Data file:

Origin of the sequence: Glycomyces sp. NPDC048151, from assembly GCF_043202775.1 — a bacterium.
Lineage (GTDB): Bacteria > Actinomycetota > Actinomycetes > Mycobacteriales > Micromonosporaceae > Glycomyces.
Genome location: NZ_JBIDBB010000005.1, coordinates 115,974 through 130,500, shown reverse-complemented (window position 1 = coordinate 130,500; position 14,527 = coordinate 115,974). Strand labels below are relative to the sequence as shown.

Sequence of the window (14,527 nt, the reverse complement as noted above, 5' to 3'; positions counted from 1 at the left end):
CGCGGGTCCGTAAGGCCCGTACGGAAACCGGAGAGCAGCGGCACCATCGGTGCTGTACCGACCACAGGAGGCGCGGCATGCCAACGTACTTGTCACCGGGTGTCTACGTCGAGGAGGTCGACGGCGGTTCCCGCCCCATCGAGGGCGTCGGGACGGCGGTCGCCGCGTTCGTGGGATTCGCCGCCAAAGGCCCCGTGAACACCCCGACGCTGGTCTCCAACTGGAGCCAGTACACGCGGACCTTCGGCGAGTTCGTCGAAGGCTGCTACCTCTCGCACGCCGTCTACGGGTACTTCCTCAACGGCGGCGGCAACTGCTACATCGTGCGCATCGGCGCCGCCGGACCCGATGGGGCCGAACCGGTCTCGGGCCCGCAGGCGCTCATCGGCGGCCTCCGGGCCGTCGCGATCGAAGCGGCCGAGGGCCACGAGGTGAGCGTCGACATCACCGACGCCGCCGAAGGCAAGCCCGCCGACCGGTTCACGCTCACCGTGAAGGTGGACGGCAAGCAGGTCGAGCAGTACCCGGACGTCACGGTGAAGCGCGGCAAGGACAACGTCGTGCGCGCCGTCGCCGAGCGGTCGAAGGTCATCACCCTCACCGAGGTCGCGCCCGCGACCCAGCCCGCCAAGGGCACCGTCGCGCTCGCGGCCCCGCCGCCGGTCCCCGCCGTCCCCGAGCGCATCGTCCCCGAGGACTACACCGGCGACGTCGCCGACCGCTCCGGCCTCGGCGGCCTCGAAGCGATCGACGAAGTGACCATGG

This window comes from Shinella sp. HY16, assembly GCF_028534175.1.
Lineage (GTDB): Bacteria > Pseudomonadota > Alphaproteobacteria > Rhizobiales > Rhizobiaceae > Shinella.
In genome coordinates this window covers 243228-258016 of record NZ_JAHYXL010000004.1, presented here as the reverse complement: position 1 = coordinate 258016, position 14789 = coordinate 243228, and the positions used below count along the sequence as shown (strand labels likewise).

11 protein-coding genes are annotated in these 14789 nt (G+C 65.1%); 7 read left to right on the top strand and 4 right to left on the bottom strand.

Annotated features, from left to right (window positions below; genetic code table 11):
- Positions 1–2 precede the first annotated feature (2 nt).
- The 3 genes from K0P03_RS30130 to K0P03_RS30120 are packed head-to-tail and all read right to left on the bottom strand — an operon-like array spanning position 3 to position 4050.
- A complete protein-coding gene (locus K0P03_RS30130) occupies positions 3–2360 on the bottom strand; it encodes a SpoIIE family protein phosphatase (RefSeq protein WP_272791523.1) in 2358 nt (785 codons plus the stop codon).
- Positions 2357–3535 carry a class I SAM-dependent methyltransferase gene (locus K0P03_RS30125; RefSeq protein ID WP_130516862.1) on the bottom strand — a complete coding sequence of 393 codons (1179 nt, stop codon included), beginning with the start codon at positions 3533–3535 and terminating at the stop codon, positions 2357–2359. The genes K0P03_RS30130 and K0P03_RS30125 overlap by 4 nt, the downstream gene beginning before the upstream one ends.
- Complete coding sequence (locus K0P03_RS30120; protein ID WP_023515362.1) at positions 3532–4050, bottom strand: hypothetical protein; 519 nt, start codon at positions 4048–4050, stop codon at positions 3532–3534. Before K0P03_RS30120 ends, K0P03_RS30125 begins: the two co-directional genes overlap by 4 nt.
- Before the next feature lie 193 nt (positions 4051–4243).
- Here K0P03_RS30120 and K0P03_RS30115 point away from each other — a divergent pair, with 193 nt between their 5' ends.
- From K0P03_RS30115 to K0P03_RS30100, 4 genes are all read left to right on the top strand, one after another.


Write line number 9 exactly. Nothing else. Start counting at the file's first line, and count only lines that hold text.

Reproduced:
11 protein-coding genes are annotated in these 14789 nt (G+C 65.1%); 7 read left to right on the top strand and 4 right to left on the bottom strand.